The animated children’s show “Clifford the Big Red Dog,” based on the writings of author and cartoonist Norman Bridwell, has been rebooted after 17 years, and the new season introduces a girl named Samantha who has two mothers.
According to reports, in the episode “The Big Red Tomato/Dogbot,” main character Emily Elizabeth and her mother hold an outdoor dinner party attended by her new friend Samantha and two women.
While the women are not overtly identified as Samantha’s mothers in that particular episode, in subsequent broadcasts, Samantha refers to them both as “Mom.” The show’s credits also refer to the women as “Mrs. Mulberry” and “Dr. Mulberry,” according to Christian Headlines.
“In the episode titled ‘The Birdwell Island Blues/The Big Red World,’ she calls Dr. Mulberry ‘Mom,’ and in ‘Making Lemonade Out of Lemons/The Watering Hole,’ she calls Ms. Mulberry ‘Mom,'” the outlet explains.
“Clifford the Big Red Dog” is available on both PBS Kids and Amazon Prime and is produced by Scholastic Entertainment.
“Clifford has been a beloved friend and enduring presence in children’s lives for more than 50 years,” Iole Lucchese, Scholastic chief strategy officer and executive producer, told Animation Magazine.
“We’re thrilled to introduce the reimagined Clifford the Big Red Dog series to a new generation of families, including the millennials who grew up with Clifford and now get to share his stories of loyalty and kindness with their own children.”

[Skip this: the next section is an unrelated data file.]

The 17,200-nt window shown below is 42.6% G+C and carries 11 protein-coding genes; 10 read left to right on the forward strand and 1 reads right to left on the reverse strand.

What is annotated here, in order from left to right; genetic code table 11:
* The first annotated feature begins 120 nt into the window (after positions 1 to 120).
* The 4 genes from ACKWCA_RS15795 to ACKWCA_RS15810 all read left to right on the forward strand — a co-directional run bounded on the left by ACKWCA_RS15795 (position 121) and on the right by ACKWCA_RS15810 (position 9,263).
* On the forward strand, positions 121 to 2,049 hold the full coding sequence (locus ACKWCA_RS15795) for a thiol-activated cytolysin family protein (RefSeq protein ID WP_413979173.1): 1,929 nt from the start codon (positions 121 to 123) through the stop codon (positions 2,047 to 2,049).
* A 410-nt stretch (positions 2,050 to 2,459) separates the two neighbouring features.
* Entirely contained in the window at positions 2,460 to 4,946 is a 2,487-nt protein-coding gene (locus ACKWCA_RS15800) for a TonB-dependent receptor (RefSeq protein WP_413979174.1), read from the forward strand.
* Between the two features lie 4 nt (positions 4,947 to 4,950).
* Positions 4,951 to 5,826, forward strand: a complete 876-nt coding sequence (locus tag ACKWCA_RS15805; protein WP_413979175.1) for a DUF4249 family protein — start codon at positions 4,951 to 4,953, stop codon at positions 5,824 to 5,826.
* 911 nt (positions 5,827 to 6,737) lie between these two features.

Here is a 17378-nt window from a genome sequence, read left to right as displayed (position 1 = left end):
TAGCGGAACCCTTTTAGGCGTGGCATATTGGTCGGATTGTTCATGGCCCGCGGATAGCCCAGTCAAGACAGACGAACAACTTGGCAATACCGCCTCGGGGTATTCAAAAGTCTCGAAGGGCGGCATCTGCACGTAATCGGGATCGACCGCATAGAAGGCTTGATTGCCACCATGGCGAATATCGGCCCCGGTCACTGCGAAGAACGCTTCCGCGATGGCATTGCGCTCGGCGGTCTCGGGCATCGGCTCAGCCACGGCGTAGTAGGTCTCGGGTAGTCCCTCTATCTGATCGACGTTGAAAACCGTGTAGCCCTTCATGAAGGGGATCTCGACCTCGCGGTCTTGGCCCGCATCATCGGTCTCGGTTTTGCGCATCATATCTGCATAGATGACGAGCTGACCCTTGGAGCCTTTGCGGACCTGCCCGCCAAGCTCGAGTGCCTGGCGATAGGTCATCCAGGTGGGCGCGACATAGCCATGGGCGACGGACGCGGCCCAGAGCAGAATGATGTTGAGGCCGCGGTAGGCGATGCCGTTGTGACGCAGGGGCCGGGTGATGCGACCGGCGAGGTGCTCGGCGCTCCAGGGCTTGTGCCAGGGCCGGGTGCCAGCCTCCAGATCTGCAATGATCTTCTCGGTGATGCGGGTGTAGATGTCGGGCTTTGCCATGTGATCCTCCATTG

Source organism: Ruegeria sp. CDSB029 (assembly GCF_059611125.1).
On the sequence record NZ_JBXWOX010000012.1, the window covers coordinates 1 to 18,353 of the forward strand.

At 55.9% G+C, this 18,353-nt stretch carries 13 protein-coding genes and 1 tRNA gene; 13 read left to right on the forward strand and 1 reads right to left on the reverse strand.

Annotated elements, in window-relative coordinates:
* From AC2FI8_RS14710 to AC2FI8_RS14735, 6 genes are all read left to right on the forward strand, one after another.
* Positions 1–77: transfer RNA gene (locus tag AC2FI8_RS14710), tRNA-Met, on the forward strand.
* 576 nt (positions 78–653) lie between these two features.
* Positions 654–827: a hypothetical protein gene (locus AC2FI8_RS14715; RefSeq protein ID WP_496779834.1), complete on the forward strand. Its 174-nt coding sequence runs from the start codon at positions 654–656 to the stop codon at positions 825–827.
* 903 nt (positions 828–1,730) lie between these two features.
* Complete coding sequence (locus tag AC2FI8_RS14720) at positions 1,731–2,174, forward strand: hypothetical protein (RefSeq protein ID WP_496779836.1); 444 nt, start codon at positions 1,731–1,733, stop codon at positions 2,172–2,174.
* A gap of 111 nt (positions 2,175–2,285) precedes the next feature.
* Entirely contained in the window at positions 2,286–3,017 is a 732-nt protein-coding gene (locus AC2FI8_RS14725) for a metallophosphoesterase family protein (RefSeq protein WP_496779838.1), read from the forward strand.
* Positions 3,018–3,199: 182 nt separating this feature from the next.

Scholastic has not specifically commented on the homosexuality aspect of the reboot.
As previously reported, homosexuality and drag have made their way into children’s programming in recent years. In 2017, the preschooler-geared cartoon “Doc McStuffins” featured an animated depiction of the lesbian moms of two children. That same year, “Star vs. the Forces of Evil” included a scene where two boys locked lips, as well as two girls.
In 2018, World of Wonders debuted the cartoon “Drag Tots,” which featured animated “baby drag queens” voiced by cast members of “RuPaul’s Drag Race,” and Netflix announced the children’s series “Super Drags,” which centered on the fictional tales of drag queen superheroes.
Last year, “My Little Pony: Friendship is Magic” featured lesbian aunts during its final season, and Mr. Ratburn, the elementary school teacher in the long-running PBS children’s cartoon “Arthur” came out as homosexual, “marrying” an aardvark named Patrick in the episode “Mr. Ratburn and the Special Someone.”
The new Disney-Pixar film “Onward,” which centers on wizardry and necromancy, also features a line where a cyclops police officer — voiced by a homosexual screenwriter — subtly reveals to viewers that she is a lesbian.
Ephesians 6:4 teaches that parents are to raise their children “in the discipline and instruction of the Lord.” Psalm 78 also outlines that God’s law is to be passed down from generation to generation, that children may not rebel against the Lord as their fathers once did.
“He established a testimony in Jacob and appointed a law in Israel, which He commanded our fathers, that they should make them known to their children, that the generation to come might know them — even the children which should be born, who should arise and declare them to their children,” it declares.
“That they might set their hope in God, and not forget the works of God, but keep His commandments, and might not be as their fathers, a stubborn and rebellious generation — a generation that set not their heart aright, and whose spirit was not steadfast with God.”